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Corinthian Yacht Club (U.S.)

New York

Last modified: 2018-07-26 by rick wyatt
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Corinthian Yacht Club

The Corinthian Yacht Club of New York manual from ca. 1890 shows burgee and rank flags. See also Corinthian Yacht Club (Massachusetts).
Željko Heimer, 30 March 2018

Type: Book
Language: English
Title: Corinthian Yacht Club, of New York, 1892.
Apparently written and published in house, probably for the year to come.
Height 16 cm
Contains: 61 pages plus 1 + 8 coloured plates of flags.
Digital at: Internet Archive: Library of Congress copy, Hathi Trust; University of Illinois Library copy

The title page of the 1892 year book tells us the club was organised in 1886 and incorporated 1887.
The New York Public Library Digital Collections show a print of the "Model-room of the Corinthian Yacht Club of New York, at Tompkinsville, Staten Island", which would suggest this was also the club's location. (Each yacht owner was to supply a 1:32 model of his yacht (hull) to the club.)

A quick search of the Internet has not yielded a later date for the club than 1892.

The book contains the by-laws, which include:

Chapter IV.
Of the flag and signals, etc.

Sec. 1. The Club Pennant shall be a white field with a red cross (one-fifth in width of the hoist) bearing eight white stars six and three in the fly and the hoist respectively, the middle star counting both ways. Members holding the certificate of master shall bear a red star in the upper quarter next to the hoist.

Sec. 2. The Admiral's Flag shall be a rectangular broad pennant of similar design, bearing five and five stars with a red "foul anchor," in place of the red star, and having one and one-fifth inches of fly to each inch of hoist.

Sec. 3. The Fleet Captain's Flag shall be similar to the Admiral's Flag, but with the red star in place of the "foul anchor."

Sec. 4. All of the above shall have a three eighth inch hoist for each roof from truck to water, and the Pennant one and one-half inches of fly for each inch of hoist.

Sec. 5. At night a Coston Signal showing red then white, followed by a red star and a white star shall be used.
The Admiral wasn't in this case a patron of some sort; he was president, commander and treasurer. Yacht owning members were expected to obtain a Yachting Master's Certificate within two years, either from England, or an equivalent from the US, or from the club.

Mention is also made of the club's motto: Altissima petimus. ["We seek the highest"] The club was limited to 100 members - all of them listed in the yearbook - not counting honorary members - listed separately.

The book also contains the sailing regulations, which include:
8. Distinguishing flags.
Each yacht must carry her private signal at the main peak, unless distinguishing numbers are furnished by the Club, in which case such numbers must be permanently displayed in a conspicuous place.
In the back of the book, starting at page 62, follow 68 private signals of yacht owners and 14 non-yacht owners flags.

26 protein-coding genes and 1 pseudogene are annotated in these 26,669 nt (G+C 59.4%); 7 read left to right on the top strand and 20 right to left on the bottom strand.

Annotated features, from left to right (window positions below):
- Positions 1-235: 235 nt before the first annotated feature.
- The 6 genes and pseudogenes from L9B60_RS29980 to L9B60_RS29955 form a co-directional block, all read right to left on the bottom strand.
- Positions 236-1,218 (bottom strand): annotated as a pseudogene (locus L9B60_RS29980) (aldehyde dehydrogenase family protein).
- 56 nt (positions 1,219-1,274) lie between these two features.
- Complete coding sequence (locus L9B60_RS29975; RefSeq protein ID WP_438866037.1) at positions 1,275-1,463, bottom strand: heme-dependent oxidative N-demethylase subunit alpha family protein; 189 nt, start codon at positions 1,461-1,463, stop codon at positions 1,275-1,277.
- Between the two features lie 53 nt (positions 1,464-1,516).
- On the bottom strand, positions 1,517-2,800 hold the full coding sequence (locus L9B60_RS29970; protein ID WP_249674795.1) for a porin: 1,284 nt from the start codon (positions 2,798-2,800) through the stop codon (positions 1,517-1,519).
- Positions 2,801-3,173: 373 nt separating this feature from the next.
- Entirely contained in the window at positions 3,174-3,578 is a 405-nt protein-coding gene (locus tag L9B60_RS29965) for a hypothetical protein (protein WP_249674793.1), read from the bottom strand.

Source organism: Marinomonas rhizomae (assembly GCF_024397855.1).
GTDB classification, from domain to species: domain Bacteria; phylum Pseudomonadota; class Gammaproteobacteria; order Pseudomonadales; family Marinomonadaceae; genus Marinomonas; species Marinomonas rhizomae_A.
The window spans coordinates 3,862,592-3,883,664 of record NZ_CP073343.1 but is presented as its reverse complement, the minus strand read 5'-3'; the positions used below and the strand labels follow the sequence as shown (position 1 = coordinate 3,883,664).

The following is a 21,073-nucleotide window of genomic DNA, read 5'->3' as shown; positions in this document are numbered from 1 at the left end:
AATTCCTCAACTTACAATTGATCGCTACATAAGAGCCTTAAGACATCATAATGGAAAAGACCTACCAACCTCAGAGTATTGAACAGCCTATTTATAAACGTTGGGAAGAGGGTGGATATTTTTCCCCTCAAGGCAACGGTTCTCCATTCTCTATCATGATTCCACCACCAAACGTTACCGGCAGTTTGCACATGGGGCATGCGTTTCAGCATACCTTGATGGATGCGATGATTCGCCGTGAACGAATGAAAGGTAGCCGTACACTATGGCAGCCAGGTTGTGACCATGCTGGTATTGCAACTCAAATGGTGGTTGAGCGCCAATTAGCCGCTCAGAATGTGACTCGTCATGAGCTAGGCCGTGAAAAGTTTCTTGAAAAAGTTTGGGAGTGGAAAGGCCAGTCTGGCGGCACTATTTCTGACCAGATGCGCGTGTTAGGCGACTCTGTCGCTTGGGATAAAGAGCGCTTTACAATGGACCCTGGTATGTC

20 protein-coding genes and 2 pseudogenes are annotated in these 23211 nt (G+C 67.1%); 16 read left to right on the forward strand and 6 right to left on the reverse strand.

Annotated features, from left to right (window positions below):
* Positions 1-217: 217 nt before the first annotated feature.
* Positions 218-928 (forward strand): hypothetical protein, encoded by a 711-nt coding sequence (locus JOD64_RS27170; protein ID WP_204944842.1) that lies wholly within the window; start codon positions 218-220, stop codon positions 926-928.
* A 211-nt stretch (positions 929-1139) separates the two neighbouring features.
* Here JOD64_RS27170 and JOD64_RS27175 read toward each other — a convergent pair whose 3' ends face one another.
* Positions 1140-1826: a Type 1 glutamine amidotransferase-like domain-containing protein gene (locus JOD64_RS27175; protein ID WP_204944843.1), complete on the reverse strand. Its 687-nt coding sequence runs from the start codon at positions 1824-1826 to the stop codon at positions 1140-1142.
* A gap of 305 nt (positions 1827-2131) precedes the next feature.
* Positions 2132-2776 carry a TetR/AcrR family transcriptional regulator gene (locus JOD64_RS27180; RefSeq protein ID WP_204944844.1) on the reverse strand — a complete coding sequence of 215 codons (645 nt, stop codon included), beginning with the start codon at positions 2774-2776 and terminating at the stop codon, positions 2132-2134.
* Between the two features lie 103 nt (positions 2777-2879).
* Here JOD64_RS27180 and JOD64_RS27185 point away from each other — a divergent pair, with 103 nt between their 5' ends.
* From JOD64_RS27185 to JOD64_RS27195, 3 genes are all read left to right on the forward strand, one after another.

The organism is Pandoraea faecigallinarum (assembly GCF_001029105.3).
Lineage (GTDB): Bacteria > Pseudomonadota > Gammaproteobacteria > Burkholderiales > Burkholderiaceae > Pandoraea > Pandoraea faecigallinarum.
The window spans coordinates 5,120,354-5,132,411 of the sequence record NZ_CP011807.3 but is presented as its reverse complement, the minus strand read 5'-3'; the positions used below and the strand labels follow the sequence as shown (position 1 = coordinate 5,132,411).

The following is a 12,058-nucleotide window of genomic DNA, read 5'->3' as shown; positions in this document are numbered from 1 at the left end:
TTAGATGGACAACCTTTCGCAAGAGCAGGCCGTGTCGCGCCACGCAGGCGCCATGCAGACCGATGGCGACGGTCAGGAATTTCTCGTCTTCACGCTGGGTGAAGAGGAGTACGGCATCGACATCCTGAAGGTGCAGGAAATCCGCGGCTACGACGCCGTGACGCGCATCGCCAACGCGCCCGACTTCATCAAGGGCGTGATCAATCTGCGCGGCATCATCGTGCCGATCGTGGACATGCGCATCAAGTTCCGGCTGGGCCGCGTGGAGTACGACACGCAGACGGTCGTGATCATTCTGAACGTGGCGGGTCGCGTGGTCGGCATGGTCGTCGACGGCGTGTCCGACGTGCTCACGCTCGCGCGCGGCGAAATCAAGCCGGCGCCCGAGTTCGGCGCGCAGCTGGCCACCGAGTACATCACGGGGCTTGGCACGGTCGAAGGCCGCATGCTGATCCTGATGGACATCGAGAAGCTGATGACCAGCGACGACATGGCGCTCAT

Peter Hans van den Muijzenberg, 14 April 2018

Admiral

[Corinthian Yacht Club] image by Željko Heimer, 30 March 2018

Admiral, rectangular 4:5, white with red cross with 9 white stars and a red anchor (same as in the US Yacht Ensign) in canton.
Željko Heimer, 30 March 2018

Fleet Captain

[Corinthian Yacht Club] image by Željko Heimer, 30 March 2018

Fleet Captain, rectangular 4:5, white with red cross with 9 white stars and a red star in the canton.
Željko Heimer, 30 March 2018

Burgee (masters certificate)

[Corinthian Yacht Club] image by Željko Heimer, 30 March 2018

Burgee (masters certificate), triangular 2:3, white with red cross with 8 white stars and a red star in the canton.
Željko Heimer, 30 March 2018

Burgee

[Corinthian Yacht Club] image by Željko Heimer, 30 March 2018

Burgee, triangular 2:3, triangular 2:3, white with red cross with 8 white stars.
Željko Heimer, 30 March 2018


Somewhat later manual, undated in the post, but obviously digitized by Google, so should not be difficult to locate, shows a new set.

Commodore

[Corinthian Yacht Club] image by Željko Heimer, 30 March 2018

Commodore, triangular swallow-tailed blue with white 3 stars along the hoist and a white Pegasus.
Željko Heimer, 30 March 2018

Vice-Commodore

[Corinthian Yacht Club] image by Željko Heimer, 30 March 2018

Vice-Commodore, triangular swallow-tailed blue with white 2 stars along the hoist and a white Pegasus.
Željko Heimer, 30 March 2018

Rear Commodore

[Corinthian Yacht Club] image by Željko Heimer, 30 March 2018

Rear Commodore, triangular swallow-tailed white with a blue star next to the hoist and a blue Pegasus.
Željko Heimer, 30 March 2018

Burgee

[Corinthian Yacht Club] image by Željko Heimer, 30 March 2018

Burgee, triangular, white, red, blue triangles with vertex at the base hoist, blue star in the canton.

This is the present CYC burgee, I believe, but the rank flags would have been replaced with the "standard" pattern in the early 20th century or so.

I wonder if the Pegasus is there to show the link with the Royal Corinthian YC - its old ensign and burgee using the same badge.

The last burgee we already have, but I redraw it with "standard" colours as we use for the US flag.

Željko Heimer, 30 March 2018

Near Corinth, the Pegasus had dug with its own hooves a well that never ran dry. It was there that it came to drink, thus it came to be associated with Corinth, and with the Corinthian ideal of striving for greatness, rather than for payment. It's said that even the muses come there, to find the inspiration they bring to those they favour.
Željko Heimer, 30 March 2018
Peter Hans van den Muijzenberg, 14 April 2018